- Strong bones are important at any age
- Osteoporosis can be prevented
- Assess your risk early
Osteoporosis is often referred to as a silent disease. It occurs when the body loses too much bone, makes too little bone or both.
Most people don’t know the condition of their bones, because we can’t see them! Around one in every three women, and one in every five men are at risk of osteoporotic fracture. Fractures most commonly occur in the wrist, spine or hips, but can also affect the arm or pelvis.
We start to lose bone density from the age of 35. This is a normal part of ageing, but for some people it can lead to osteoporosis and an increased risk of fracture.
There are often no warning signs for osteoporosis, until you experience a fracture – usually after a very minor fall. Some people have even known to get a fracture from leaning across a table!
Having a bone density scan can assess your risk, and ensure you take all preventative measures possible to optimise your bone health. Exercise is very important, as is ensuring adequate dietary calcium, vitamin D and Vitamin K2 intake.
Tips to reduce osteoporosis risk, so you can live better for longer
Both men and women can use these simple tips from an early age to avoid your bone density degrading to a point where you pass through osteopenia and become a sufferer of osteoporosis.
You can maintain healthy bones by:
- Enjoying a healthy lifestyle with a nutrient rich diet, including fresh fruit and vegetables
- Taking a calcium supplements or ensuring good dietary intake of calcium rich foods as well as ensuring adequate vitamin D to ensure proper absorption of the calcium.
- Quit smoking
- Consume moderate amounts of alcohol
- Reduce and limit caffeine
- Be physically active. Physical activity is great for your bone density and muscle strength. Aim for at least 3 days per week – see a professional trainer if you are unsure how to achieve the best results.
- Adopting a healthy lifestyle that includes a nutritious diet and a wide variety of foods to enrich your body with a good intake of calcium is vital for your bone density. If you have a lack of calcium in your bloodstream, your body steals calcium from your bones to function efficiently. The key to preserving our bone health is ensuring our dietary calcium intake is optimal, to prevent this from happening.
The Australian nutrition guidelines recommend that people consume at least 1,000mg of calcium every day. If you’re postmenopausal or aged over 70, the Recommended Dietary intake is 1,300mg of calcium daily.Dairy has high levels of calcium, however there are plenty of other sources of calcium which include sardines and almonds, and sometimes the calcium from these sources is better absorbed. If you can’t get the appropriate amount of calcium in your daily diet, it is recommended you talk to a highly knowledgeable nutritionist, who will be able to help you.
Vitamin D and the prevention of osteoporosis
Vitamin D is very important for bone density growth and maintenance. It assists your body to absorb calcium from your daily diet. Vitamin D is produced in the body after exposure to the sun, and an average of 15 minutes of safe sun exposure helps your vitamin D production.
You can also get small amounts vitamin D from these other foods:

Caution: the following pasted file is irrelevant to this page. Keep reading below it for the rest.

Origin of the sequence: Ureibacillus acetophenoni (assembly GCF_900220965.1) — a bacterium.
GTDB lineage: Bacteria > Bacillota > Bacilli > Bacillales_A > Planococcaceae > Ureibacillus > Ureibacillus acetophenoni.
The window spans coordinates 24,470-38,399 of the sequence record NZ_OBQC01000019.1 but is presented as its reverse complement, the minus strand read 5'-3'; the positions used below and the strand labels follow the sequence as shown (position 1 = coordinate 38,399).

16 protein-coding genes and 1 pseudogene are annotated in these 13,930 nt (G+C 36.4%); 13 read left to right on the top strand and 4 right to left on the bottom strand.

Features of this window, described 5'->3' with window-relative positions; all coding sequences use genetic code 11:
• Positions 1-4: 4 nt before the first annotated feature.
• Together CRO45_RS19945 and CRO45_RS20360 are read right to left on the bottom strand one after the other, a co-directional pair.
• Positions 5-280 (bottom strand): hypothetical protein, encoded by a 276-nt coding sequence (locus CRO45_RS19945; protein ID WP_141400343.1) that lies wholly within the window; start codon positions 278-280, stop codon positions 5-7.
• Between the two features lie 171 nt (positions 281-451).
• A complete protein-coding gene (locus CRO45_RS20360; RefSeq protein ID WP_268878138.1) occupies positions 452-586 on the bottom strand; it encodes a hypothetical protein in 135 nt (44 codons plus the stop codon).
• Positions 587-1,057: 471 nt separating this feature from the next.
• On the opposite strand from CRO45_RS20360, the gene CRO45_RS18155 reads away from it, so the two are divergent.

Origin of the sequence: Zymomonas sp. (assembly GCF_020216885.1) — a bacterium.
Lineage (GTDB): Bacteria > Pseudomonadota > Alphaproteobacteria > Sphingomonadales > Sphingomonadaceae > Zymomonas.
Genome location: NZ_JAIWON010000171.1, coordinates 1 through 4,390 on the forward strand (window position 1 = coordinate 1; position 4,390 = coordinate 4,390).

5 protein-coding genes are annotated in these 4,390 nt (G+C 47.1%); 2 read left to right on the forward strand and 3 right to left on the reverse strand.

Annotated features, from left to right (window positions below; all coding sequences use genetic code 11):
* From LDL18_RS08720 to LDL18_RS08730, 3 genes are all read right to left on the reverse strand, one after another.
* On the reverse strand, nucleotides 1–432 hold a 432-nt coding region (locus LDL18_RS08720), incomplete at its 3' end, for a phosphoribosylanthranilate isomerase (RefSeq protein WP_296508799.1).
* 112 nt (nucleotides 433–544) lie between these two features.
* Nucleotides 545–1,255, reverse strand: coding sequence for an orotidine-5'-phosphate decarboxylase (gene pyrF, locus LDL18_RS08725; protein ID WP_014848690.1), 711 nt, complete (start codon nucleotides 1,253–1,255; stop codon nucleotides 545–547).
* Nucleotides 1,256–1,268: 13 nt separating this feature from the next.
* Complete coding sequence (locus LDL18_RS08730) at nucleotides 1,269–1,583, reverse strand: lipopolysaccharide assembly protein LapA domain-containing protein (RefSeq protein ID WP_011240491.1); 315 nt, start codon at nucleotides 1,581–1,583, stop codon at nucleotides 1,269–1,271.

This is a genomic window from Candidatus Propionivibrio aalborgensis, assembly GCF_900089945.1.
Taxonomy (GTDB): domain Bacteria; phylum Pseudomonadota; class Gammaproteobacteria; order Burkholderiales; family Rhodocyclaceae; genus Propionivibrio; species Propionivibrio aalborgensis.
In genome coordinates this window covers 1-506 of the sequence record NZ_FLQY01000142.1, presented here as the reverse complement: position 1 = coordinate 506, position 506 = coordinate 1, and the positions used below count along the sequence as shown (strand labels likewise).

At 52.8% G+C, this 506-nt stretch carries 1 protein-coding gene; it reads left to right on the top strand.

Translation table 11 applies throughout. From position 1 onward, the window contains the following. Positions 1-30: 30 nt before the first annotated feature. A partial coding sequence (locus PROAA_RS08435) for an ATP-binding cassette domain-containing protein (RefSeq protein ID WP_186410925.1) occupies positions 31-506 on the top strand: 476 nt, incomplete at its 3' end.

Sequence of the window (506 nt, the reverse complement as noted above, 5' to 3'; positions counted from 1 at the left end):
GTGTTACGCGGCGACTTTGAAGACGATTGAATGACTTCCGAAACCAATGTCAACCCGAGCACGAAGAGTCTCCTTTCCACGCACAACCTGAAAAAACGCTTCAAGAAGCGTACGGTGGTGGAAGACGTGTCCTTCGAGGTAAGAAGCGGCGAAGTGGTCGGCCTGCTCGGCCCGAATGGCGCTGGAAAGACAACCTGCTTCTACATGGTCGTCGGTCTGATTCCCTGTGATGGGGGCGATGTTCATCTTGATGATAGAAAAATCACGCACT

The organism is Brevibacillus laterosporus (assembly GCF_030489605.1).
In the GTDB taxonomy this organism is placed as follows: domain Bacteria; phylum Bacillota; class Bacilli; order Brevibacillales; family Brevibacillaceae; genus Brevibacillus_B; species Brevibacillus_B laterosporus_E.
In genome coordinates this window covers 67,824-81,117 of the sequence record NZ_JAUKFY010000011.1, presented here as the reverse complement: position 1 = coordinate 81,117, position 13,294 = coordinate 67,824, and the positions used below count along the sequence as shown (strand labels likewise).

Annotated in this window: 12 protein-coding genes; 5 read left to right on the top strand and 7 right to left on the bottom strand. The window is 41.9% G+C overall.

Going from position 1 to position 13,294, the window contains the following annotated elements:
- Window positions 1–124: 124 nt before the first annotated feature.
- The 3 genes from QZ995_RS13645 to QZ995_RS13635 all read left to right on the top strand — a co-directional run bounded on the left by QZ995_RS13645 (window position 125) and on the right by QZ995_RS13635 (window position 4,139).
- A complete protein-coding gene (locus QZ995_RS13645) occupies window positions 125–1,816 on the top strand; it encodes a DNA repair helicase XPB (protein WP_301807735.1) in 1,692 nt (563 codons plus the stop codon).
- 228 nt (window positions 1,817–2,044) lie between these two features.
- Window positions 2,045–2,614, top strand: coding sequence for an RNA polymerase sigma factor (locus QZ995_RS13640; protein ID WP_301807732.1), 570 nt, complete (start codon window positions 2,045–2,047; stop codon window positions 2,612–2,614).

- Fatty fish including mackerel, salmon and herring
- Foods fortified with Vitamin D
Movement is very essential to the prevention of osteoporosis. Weight bearing physical activity, strength and resistance training exercise helps bone density and promotes steady balance. Reducing your risk of falls is also a preventative measure for osteoporosis.
Before starting any exercise program, please consult your healthcare professional, especially if you’ve been leading a sedentary lifestyle for many years, are over 70 years old or have any any pre-existing medical conditions. Osteoporosis prevention can be achieved with strength training to help maintain your bone mineral density. Be guided by a health or fitness trainer who specializes in complete body health.
Consider Improving your balance with exercises that include tai chi, yoga and Pilates. Balance is integral to preventing falls.
30- 40 minutes of exercise, 3- 6 times per week is a great recommendation to maintain bone density and prevent osteoporosis.
TAKE THE QUIZ…
Are you at risk of Osteoporosis?
If you answer “yes” to any of these questions you could be at increased risk of fracture (it is suggested, you follow up with a Bone Density Scan)
- Are you a female over 40 years of age?
- Are you a male over 50 years of age?
- Do you have an Oestrogen deficiency as a result of menopause, especially early or surgically induced?
- Do you have a family history of osteoporosis or easily broken bones?
- Have you had prolonged absence of menstrual periods?
- Have you had eating disorders e.g. Anorexia nervosa?
- Have you had low lifetime calcium intake?
- Have you had prolonged use of cortisone based medications, diuretics, or medications, for epilepsy or thyroid conditions?
- Are you a male with low testosterone levels?
- Have you broken a bone as an adult due to minimal trauma?
- Do you have an inactive lifestyle?
- Are you or have you been a cigarette smoker?
- Are you an excessive user of alcohol?
There are many steps that can be taken to prevent and diagnose osteoporosis. Book in for a Bone Density Test now, and learn what steps you need to take to prevent future debilitating fractures due to osteoporosis.